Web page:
Elucidating the structure of dna
All living organisms are composed of cells, and all cells arise from other cells.
These simple and powerful statements form the basis of the cell theory, first formulated by a group of European biologists in the mid-1800s.
So fundamental are these ideas to biology that it is easy to forget they were not always thought to be true.
Grew likened the cellular spaces to the gas bubbles in rising bread and suggested they may have formed through a similar process.
The presence of cells in animal tissue was demonstrated later than in plants because the thin sections needed for viewing under the microscope are more difficult to prepare for animal tissues.
The prevalent view of Hooke's contemporaries was that animals were composed of several types of fibers, the various properties of which accounted for the differences among tissues.
At the time, virtually all biologists were convinced that organisms were composed of some type of fundamental unit, and it was these "atomistic" preconceptions that drove them to look for such units.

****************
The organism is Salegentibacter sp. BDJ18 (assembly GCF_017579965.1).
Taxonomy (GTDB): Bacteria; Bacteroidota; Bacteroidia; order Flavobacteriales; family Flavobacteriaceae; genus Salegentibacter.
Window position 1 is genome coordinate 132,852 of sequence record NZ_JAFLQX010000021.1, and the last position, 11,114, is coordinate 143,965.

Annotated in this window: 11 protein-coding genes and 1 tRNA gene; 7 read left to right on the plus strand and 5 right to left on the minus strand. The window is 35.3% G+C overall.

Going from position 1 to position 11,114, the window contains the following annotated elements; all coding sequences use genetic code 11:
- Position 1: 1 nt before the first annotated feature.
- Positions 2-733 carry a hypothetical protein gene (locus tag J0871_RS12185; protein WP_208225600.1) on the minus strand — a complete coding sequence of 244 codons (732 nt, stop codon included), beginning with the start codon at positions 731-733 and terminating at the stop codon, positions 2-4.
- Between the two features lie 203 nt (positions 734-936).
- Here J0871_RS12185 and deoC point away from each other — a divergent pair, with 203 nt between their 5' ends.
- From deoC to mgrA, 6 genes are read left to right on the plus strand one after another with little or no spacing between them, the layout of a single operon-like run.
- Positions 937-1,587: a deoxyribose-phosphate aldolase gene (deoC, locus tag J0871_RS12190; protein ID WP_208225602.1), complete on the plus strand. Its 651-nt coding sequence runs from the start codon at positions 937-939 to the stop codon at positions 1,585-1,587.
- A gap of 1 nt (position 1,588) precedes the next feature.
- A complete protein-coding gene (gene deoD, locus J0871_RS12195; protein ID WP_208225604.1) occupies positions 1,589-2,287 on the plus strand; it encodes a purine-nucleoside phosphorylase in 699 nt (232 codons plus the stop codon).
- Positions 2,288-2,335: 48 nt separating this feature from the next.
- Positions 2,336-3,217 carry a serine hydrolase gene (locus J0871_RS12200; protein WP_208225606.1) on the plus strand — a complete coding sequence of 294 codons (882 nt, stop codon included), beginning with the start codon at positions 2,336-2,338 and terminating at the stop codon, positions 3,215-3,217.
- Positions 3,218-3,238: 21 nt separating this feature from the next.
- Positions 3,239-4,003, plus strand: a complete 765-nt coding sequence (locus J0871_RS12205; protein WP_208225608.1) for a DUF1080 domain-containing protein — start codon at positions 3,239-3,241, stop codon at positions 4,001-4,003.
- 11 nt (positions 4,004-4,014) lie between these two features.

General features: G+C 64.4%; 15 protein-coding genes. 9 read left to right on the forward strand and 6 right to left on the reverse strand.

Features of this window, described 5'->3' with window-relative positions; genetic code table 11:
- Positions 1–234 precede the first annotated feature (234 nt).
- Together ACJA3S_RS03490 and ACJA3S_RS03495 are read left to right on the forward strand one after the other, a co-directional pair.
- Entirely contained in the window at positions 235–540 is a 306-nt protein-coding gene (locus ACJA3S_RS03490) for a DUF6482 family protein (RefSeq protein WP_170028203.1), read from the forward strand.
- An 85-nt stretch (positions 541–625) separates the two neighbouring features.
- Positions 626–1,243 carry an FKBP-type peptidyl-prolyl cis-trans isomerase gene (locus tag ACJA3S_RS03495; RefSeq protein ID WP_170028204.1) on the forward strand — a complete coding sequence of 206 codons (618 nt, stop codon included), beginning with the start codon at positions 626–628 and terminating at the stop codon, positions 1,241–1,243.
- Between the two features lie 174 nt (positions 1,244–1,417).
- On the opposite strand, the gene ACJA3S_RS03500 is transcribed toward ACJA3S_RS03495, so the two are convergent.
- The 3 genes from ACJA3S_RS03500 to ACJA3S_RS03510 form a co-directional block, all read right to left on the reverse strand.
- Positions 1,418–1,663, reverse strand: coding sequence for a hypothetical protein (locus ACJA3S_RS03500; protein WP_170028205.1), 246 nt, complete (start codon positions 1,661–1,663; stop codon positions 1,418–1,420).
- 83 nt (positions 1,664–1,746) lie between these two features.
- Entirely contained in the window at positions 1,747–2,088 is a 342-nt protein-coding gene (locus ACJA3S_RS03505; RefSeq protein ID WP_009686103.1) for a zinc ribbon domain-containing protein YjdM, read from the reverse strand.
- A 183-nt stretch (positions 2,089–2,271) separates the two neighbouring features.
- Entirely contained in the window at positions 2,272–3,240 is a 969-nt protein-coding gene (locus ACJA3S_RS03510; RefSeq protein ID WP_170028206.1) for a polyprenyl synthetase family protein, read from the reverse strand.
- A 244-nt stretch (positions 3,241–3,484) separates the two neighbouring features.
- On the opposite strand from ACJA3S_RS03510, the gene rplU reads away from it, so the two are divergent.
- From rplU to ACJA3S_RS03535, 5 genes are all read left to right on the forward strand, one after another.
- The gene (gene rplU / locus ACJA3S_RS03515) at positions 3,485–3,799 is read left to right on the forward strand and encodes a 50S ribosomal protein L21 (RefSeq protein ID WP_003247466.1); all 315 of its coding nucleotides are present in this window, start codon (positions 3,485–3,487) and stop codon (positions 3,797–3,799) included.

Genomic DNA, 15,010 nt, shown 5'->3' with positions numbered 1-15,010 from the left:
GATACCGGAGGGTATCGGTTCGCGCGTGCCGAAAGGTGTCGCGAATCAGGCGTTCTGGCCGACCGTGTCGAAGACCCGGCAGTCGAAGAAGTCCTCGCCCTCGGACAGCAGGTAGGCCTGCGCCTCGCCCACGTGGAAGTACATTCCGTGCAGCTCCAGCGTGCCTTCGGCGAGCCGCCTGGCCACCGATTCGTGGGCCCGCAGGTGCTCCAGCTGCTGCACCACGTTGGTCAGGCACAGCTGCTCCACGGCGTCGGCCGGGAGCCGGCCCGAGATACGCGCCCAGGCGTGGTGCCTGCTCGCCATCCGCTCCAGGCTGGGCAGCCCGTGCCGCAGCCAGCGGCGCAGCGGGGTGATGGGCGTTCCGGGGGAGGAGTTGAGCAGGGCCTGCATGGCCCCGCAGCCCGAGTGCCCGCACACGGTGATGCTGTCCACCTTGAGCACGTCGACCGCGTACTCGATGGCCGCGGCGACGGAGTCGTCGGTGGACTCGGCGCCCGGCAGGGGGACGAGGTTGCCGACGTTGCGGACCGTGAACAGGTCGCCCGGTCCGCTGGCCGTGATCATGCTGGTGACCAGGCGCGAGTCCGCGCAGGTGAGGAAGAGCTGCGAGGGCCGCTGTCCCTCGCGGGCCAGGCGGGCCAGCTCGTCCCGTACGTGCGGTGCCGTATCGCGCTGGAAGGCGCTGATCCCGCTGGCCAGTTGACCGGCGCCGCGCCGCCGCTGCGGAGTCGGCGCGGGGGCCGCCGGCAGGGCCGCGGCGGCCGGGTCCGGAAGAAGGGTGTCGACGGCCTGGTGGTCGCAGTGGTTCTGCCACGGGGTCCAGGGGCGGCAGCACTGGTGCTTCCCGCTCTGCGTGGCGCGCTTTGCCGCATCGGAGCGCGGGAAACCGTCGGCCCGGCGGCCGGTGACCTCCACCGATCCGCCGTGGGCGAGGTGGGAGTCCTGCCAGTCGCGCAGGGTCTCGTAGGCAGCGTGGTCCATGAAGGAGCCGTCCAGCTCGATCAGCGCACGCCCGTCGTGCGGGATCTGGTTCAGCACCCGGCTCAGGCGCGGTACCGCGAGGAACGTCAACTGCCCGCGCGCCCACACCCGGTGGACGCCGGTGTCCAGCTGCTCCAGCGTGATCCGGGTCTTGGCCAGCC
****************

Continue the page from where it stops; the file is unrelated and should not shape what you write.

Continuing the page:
While improvements in microscopy made their observations better, it was the underlying belief that there was some fundamental substructure that made the microscope the instrument of choice in the study of life.In 1676 the Dutch microscopist Antony van Leeuwenhoek (1632–1723) published his observations of single-cell organisms, or "little animalcules" as he called them.It is likely that Leeuwenhoek was the first person to observe a red blood cell and a sperm cell.Leeuwenhoek made numerous and detailed observations on his microorganisms, but more than one hundred years passed before a connection was made between the obviously cellular structure of these creatures and the existence of cells in animals or plants.